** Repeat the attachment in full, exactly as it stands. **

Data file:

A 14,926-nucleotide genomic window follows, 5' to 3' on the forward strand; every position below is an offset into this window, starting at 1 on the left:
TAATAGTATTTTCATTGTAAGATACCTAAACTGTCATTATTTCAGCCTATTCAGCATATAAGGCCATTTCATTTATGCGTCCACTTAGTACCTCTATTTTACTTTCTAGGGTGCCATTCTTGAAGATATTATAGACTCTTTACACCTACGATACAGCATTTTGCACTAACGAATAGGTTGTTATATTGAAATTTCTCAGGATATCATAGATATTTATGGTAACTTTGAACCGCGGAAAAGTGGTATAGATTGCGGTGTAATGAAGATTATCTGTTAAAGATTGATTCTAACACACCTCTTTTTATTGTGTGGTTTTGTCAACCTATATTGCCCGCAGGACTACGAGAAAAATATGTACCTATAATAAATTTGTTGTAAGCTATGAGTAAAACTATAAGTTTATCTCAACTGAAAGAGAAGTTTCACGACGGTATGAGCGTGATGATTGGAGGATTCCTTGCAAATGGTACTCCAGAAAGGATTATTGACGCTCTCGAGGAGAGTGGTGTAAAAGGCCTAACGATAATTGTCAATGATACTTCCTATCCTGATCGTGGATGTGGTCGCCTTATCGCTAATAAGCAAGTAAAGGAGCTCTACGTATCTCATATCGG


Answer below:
A 14,926-nucleotide genomic window follows, 5' to 3' on the forward strand; every position below is an offset into this window, starting at 1 on the left:
TAATAGTATTTTCATTGTAAGATACCTAAACTGTCATTATTTCAGCCTATTCAGCATATAAGGCCATTTCATTTATGCGTCCACTTAGTACCTCTATTTTACTTTCTAGGGTGCCATTCTTGAAGATATTATAGACTCTTTACACCTACGATACAGCATTTTGCACTAACGAATAGGTTGTTATATTGAAATTTCTCAGGATATCATAGATATTTATGGTAACTTTGAACCGCGGAAAAGTGGTATAGATTGCGGTGTAATGAAGATTATCTGTTAAAGATTGATTCTAACACACCTCTTTTTATTGTGTGGTTTTGTCAACCTATATTGCCCGCAGGACTACGAGAAAAATATGTACCTATAATAAATTTGTTGTAAGCTATGAGTAAAACTATAAGTTTATCTCAACTGAAAGAGAAGTTTCACGACGGTATGAGCGTGATGATTGGAGGATTCCTTGCAAATGGTACTCCAGAAAGGATTATTGACGCTCTCGAGGAGAGTGGTGTAAAAGGCCTAACGATAATTGTCAATGATACTTCCTATCCTGATCGTGGATGTGGTCGCCTTATCGCTAATAAGCAAGTAAAGGAGCTCTACGTATCTCATATCGG